This week, as Miami Art Week kicks into high gear, attendees were treated to an art installation like no other: 300 illuminated drones took to the night sky for a dazzling aerial show by Amsterdam’s Studio Drift, which mimicked the natural movements of birds. The performance takes place nightly throughout the weekend, just outside of the Faena Hotel Miami Beach.
As you no doubt know by now, Miami is the epicenter of the art world during the first week in December, when the best art fairs land for major showcases, from Art Basel and Design Miami, to the smaller-yet-no-less-buzzy NADA, Untitled, Pulse, Aqua and Scope events. That’s in addition to the first-rate institutions that already call the city home — Pérez Art Museum; Rubell Family Collection — and the burgeoning neighborhoods that are much ado about all things art.
Which brings us back to the name Faena. It’s not just the moniker attached to the aforementioned hotel (formerly known as the Saxony, a favorite haunt of Frank Sinatra and Dean Martin in the Fifties). There’s also the retail complex, Faena Bazaar, and the not-for-profit arts center, Faena Forum, both designed by starchitect Rem Koolhaas. Even the parking garage, also by Koolhaas, is dubbed Faena Park. As is a residential tower, Faena House. And the nearby stretch of sand, Faena Beach. It should come as no surprise that this entire area goes by the name of Faena District, an official designation by the city of Miami Beach since 2014. The brainchild of Argentine entrepreneur Alan Faena, the entire Mid-Beach district is basically one big immersive art experience, with works peppered throughout.
Take the hotel, for instance, which was designed by filmmaker Baz Luhrmann and his wife, set and costume designer Catherine Martin. As you enter the lobby, you’re greeted by eight massive gilded frescos from Buenos Aires artist Juan Gatti, called The Way to Futopia. Rooms feature works by Gonzalo Fuenmayor; the restaurant Pao, sculptures by Damien Hirst and Alberto Garutti, the latter a chandelier that flickers every time lightening strikes the Pampas in Argentina. Even the spa, Tierra Santa Healing House, has its own creative lighting — it’s crafted from colorful fishing lures by Dutch design duo Tweelink. The pièce de résistance? The towering mammoth skeleton, covered in 24-karat gold and encased in a glass box, that sits on the hotel’s pathway to the beach. The two ton, nearly 10-foot-high sculpture, another Hirst piece, cost a cool $15 million.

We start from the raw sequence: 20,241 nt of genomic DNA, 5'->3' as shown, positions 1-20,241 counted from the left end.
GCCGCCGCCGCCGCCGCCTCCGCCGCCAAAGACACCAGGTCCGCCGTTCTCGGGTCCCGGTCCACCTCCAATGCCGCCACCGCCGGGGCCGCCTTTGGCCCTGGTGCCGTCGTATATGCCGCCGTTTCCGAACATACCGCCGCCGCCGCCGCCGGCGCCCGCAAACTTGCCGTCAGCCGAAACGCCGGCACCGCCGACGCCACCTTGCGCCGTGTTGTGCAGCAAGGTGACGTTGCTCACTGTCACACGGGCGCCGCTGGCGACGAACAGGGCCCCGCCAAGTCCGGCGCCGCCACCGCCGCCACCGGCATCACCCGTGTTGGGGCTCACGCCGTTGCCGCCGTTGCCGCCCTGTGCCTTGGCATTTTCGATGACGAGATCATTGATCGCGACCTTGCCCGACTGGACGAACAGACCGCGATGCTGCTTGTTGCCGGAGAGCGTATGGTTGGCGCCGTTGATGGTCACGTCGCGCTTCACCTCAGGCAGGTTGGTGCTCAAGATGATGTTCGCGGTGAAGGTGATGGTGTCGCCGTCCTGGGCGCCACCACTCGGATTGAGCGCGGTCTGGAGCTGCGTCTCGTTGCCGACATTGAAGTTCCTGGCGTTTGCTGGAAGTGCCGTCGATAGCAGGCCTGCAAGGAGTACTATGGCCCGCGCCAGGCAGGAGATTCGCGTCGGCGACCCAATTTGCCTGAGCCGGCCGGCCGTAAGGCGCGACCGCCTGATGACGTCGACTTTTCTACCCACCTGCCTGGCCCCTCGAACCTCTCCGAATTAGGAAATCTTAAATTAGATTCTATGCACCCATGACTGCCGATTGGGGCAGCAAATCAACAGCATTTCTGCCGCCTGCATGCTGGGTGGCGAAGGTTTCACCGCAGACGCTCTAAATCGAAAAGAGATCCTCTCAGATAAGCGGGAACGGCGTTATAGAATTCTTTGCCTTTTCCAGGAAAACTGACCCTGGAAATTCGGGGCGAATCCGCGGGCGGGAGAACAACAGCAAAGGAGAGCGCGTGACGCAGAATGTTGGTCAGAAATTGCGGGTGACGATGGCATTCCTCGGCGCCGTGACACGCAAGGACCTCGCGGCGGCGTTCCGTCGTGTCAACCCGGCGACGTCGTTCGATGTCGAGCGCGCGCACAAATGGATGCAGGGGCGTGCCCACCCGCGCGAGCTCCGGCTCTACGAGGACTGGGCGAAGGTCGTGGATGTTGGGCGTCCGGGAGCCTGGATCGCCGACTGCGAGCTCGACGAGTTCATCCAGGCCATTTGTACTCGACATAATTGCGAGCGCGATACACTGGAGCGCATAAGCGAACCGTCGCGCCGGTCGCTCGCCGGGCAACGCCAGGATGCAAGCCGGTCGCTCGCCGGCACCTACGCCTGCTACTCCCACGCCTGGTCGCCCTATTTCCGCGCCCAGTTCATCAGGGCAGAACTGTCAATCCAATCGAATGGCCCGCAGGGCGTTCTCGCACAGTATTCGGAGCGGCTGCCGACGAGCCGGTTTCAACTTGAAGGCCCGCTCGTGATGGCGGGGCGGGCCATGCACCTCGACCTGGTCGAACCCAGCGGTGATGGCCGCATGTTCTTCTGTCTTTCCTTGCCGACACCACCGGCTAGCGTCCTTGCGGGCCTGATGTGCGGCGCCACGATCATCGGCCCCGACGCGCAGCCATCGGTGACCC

And those are just the permanent works. This weekend, you can take in the nightly flock of drones, 3D projections on the facade of Faena Forum by Miami artist Kelly Breez and an incredible trio of installations right on the beach itself: Phillip K Smith III’s mirrored 120 Degree Arc East-Southeast, Peter Tunney’s The Sinking of the Taj Mahal, featuring elements from the bygone casino, and the mechanical, floral-inspired Shylight, also by Studio Drift. It’s the best of the city, all in one — sun, sand, surf and wondrous art.
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